«The Bridge-MOCT» продолжает представление академических журналов, посвященных постсоветскому пространству. Ранее мы рассказывали как о научных изданиях, имеющих институциональную историю в несколько десятков лет, так и о журналах, возникших в последние годы: «Этнографическое обозрение», East-West Journal of Ukrainian Studies, Slavic Review, «Киноведческие записки», портале historians.in.ua и других. В этом номере – беседа с историком Кристофером Уордом (Christopher J. Ward), редактором журнала The Soviet and Post-Soviet Review.
The Soviet and Post-Soviet Review has a history of about four decades. How did it start? How is it different from other journals focusing on the region? What is your focus, as a journal?
The Soviet and Post-Soviet Review (SPSR) began publication as Soviet Union/Union Soviétique in 1974 under the editorship of Charles Schlacks, Jr. as a journal dedicated to the history of the Soviet Union. In 1982, Professor Ellen Mickiewicz, then of Emory University, became the journal’s second editor. In 1989, Professor Joseph Wieczynski of the Virginia Polytechnic Institute and State University assumed the journal’s editorial duties, and in 1992 he oversaw the change of this publication’s name to its current title. The following fifteen years saw a change in publisher from Charles Schlacks to Brill (the current publisher) and the tenure of my predecessor, Professor Vladimir P. Buldakov of the Institute of History at the Russian Academy of Sciences. I assumed the position as editor-in-chief of SPSR in March 2010. SPSR is a peer-reviewed journal which focuses on the history of the Soviet Union and its successor states, including but not limited to the Russian Federation. The journal welcomes original, scholarly submissions in the form of articles, essays, and book reviews relating to Soviet and post-Soviet history, particularly the realms of social, environmental, and cultural history. We are unique among the journals in the field in our commitment to publishing articles on the environmental history of the Soviet Union and post-Soviet states and also in that we publish Russian language articles, which some journals in the field do not.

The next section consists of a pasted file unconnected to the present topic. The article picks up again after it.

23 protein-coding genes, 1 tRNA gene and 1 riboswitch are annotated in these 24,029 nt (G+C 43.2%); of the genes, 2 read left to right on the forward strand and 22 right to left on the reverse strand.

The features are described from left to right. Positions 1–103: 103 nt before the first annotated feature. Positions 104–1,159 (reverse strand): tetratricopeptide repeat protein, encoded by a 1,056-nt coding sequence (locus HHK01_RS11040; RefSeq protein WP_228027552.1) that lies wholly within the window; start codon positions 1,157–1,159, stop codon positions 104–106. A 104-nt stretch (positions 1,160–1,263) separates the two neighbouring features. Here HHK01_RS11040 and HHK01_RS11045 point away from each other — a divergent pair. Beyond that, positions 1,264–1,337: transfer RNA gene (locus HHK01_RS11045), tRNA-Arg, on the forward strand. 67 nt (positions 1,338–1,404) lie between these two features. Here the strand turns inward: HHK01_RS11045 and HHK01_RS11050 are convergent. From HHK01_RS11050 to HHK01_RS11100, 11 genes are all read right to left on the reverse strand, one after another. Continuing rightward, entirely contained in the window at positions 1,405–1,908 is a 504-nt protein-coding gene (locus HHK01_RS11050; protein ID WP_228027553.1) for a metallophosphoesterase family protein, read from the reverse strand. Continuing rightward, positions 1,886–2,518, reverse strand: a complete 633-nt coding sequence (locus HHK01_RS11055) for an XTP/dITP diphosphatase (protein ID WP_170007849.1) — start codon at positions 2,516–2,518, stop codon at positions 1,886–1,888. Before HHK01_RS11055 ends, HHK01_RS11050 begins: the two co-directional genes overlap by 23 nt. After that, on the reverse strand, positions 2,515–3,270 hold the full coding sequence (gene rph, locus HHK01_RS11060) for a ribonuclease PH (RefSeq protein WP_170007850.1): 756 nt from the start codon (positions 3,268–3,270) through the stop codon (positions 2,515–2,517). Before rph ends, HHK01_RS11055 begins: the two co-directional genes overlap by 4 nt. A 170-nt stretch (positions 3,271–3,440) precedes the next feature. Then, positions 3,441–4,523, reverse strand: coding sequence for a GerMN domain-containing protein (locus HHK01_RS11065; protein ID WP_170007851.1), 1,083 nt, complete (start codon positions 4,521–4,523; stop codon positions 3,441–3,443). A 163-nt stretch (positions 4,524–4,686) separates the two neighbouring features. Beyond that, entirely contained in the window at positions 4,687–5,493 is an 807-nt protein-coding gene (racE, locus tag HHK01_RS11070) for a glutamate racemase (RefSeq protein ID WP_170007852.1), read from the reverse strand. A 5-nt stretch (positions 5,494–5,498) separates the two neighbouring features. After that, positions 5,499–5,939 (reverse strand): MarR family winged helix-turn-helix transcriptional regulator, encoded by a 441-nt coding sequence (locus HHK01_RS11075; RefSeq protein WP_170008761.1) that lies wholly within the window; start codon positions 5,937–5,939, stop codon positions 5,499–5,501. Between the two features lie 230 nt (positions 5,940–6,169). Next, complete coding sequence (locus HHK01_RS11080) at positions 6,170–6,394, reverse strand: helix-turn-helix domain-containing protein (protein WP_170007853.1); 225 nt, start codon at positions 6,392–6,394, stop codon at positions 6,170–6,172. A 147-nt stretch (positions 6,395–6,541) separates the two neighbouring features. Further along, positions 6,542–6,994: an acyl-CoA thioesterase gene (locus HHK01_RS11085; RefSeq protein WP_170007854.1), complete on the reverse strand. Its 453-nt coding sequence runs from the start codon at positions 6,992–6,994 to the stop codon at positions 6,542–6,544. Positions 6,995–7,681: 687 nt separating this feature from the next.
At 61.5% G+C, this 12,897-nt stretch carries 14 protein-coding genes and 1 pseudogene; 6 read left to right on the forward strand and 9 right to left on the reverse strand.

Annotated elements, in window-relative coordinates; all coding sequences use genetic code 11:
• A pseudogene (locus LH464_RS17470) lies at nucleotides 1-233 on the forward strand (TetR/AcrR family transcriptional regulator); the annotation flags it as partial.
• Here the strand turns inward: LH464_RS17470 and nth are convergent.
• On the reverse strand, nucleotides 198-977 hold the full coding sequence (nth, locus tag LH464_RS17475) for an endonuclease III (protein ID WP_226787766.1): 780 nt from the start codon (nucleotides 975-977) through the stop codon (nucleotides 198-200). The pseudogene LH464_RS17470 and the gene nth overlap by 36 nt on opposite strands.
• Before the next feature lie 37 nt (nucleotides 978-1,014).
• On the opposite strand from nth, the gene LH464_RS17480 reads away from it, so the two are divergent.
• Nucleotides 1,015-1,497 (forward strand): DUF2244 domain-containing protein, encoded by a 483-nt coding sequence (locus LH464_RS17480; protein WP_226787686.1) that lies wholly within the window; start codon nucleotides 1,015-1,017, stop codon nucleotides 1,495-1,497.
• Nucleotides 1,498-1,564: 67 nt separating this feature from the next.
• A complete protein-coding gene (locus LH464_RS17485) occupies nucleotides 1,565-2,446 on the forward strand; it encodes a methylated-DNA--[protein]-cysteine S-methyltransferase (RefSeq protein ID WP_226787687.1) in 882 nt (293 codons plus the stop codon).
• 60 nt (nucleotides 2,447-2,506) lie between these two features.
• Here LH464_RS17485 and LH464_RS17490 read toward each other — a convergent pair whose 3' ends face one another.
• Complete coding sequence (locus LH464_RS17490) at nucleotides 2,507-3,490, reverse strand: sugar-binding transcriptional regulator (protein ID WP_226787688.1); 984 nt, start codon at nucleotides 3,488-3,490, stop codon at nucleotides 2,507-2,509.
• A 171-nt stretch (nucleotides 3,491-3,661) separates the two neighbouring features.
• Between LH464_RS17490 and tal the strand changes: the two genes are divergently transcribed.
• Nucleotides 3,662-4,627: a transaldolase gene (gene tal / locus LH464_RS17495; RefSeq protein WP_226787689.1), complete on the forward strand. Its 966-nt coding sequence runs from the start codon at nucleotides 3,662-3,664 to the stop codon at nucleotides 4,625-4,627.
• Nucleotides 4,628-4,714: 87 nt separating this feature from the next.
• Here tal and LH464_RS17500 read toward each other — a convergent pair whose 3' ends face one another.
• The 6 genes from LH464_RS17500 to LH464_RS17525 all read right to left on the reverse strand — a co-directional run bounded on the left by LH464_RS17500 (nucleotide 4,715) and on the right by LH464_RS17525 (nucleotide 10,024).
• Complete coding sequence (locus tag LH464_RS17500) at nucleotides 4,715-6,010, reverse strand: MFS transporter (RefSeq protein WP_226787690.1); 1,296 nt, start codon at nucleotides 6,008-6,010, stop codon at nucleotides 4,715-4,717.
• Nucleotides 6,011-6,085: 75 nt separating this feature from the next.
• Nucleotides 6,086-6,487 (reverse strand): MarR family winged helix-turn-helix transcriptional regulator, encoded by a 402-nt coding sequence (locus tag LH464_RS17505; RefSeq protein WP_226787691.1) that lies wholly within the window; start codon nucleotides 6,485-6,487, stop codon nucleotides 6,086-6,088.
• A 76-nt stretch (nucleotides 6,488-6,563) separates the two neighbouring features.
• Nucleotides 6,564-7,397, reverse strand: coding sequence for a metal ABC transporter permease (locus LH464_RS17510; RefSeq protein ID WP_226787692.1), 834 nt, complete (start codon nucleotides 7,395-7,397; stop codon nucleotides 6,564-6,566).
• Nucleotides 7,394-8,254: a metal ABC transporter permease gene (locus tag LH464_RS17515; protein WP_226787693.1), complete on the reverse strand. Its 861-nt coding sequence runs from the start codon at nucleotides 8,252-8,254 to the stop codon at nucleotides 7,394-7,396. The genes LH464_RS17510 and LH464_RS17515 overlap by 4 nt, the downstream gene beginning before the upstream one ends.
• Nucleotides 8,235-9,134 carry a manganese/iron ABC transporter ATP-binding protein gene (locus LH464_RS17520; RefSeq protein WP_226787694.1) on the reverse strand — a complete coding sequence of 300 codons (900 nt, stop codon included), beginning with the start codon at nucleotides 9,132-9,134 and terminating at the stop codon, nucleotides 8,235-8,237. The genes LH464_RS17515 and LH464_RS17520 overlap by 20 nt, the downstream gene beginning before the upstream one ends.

Who are your readers at this time, both geographically and from the point of view of disciplines?
Our readership includes scholars in many fields, including but not limited to history, political science, geography, ethnology, sociology, ethnography, and linguistics. Geographically, our readership is concentrated in North America and the post-Soviet states, although a growing numbers of SPSR’s readers come from Eurasia, East Asia, South Asia, and Australasia.
How did the journal change in the last, say, five years? What are the tendencies? Who are your contributors?
In the last five years, SPSR has increased its publication frequency from two issues to year to three issues a year. In addition, our contributors now include more scholars from the former Soviet Union as well as junior scholars from around the world than in the past.
Can you as the editor change or “alter” the trajectory the journal follows?